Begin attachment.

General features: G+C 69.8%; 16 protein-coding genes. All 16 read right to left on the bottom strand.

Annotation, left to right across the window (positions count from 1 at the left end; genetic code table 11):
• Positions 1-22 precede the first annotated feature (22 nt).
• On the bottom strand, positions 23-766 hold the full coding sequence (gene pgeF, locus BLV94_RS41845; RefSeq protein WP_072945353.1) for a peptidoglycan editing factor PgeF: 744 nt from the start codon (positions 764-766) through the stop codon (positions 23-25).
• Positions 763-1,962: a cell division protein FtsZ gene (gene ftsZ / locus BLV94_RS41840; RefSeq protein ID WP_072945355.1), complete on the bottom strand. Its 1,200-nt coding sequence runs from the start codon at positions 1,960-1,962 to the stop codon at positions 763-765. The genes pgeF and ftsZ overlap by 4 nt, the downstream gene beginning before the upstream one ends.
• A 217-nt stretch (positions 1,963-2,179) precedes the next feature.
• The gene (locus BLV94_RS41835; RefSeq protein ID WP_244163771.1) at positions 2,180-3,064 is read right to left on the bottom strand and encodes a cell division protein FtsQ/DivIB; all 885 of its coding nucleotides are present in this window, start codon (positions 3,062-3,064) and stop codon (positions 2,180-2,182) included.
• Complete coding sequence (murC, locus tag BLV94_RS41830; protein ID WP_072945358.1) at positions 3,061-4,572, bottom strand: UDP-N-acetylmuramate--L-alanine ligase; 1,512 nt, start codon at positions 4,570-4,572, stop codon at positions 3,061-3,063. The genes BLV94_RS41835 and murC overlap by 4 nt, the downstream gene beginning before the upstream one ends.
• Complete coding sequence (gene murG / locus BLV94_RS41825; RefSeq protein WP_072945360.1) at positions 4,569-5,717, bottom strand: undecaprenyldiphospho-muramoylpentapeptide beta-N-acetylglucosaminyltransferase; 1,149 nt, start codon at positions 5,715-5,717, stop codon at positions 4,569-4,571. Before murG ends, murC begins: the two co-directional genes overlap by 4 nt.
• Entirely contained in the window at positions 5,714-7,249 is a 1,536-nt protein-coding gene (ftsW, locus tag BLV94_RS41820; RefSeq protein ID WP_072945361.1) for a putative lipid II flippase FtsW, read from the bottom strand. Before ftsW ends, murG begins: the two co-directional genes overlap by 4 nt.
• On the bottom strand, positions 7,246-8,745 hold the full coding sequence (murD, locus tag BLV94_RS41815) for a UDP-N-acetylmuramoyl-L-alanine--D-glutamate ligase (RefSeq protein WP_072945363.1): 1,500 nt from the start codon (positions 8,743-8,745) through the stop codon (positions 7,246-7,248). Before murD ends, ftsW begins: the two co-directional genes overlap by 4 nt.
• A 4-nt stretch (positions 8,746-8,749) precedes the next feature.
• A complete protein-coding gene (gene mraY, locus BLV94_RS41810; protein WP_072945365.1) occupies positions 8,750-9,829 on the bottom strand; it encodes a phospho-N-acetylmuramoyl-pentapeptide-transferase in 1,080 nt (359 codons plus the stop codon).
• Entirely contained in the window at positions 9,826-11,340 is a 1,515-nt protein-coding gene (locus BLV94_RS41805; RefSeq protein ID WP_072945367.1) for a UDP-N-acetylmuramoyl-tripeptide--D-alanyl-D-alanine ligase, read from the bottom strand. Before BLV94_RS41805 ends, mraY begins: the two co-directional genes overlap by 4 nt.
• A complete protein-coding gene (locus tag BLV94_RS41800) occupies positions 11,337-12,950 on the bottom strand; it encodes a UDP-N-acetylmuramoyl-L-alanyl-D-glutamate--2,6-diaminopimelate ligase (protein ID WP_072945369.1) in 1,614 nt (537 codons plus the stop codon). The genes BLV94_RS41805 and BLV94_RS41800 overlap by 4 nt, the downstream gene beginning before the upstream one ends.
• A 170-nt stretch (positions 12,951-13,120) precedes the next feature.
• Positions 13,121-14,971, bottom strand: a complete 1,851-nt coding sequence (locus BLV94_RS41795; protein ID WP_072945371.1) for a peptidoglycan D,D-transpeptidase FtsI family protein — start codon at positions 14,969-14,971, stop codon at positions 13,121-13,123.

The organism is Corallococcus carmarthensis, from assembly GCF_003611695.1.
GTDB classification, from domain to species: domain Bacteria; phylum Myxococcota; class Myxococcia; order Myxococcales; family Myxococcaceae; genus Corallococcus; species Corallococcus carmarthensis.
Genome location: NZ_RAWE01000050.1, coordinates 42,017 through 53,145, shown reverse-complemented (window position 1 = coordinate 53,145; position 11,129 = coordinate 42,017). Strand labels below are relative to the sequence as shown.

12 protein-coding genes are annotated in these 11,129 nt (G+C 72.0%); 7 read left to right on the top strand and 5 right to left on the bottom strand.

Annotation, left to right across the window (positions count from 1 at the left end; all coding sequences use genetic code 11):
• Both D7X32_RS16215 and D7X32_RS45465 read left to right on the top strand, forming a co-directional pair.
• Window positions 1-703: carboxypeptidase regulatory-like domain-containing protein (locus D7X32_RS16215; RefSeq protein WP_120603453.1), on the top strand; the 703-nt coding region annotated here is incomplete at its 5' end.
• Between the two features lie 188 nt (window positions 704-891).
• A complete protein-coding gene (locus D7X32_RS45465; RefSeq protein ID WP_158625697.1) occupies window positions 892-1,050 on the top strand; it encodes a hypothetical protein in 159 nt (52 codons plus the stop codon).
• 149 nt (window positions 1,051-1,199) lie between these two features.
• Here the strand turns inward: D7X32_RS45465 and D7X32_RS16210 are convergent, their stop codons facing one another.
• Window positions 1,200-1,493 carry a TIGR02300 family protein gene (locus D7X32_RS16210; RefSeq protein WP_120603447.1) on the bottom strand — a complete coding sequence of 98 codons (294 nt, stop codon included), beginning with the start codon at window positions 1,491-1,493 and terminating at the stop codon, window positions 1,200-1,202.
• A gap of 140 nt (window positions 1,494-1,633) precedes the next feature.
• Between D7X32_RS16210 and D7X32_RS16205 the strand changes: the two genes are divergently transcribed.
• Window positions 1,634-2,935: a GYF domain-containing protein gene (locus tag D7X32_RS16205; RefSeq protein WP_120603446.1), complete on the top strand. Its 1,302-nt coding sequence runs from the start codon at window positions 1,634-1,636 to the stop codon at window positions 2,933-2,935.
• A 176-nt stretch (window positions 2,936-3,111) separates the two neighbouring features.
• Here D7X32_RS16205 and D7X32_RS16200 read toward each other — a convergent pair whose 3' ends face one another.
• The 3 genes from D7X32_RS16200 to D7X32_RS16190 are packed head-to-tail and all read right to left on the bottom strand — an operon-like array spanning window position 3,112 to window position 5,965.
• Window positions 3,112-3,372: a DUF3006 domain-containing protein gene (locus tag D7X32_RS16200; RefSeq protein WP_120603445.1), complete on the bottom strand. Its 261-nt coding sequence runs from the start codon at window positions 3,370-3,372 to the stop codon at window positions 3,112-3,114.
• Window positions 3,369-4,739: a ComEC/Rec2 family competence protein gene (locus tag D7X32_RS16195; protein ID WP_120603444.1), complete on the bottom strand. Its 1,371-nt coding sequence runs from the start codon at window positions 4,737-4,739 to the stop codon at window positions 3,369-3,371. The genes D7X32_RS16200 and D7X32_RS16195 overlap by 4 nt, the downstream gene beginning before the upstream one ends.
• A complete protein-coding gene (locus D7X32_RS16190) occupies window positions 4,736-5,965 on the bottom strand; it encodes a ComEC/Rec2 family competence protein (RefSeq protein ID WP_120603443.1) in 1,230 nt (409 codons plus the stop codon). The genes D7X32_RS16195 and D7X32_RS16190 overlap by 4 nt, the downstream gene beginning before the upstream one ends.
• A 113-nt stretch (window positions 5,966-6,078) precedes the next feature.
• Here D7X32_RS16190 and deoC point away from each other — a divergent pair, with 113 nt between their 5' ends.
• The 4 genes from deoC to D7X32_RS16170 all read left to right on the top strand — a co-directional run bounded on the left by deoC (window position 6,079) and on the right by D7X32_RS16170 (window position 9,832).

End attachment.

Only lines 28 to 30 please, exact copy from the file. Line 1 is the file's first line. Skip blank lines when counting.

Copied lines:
• Here the strand turns inward: D7X32_RS45465 and D7X32_RS16210 are convergent, their stop codons facing one another.
• Window positions 1,200-1,493 carry a TIGR02300 family protein gene (locus D7X32_RS16210; RefSeq protein WP_120603447.1) on the bottom strand — a complete coding sequence of 98 codons (294 nt, stop codon included), beginning with the start codon at window positions 1,491-1,493 and terminating at the stop codon, window positions 1,200-1,202.
• A gap of 140 nt (window positions 1,494-1,633) precedes the next feature.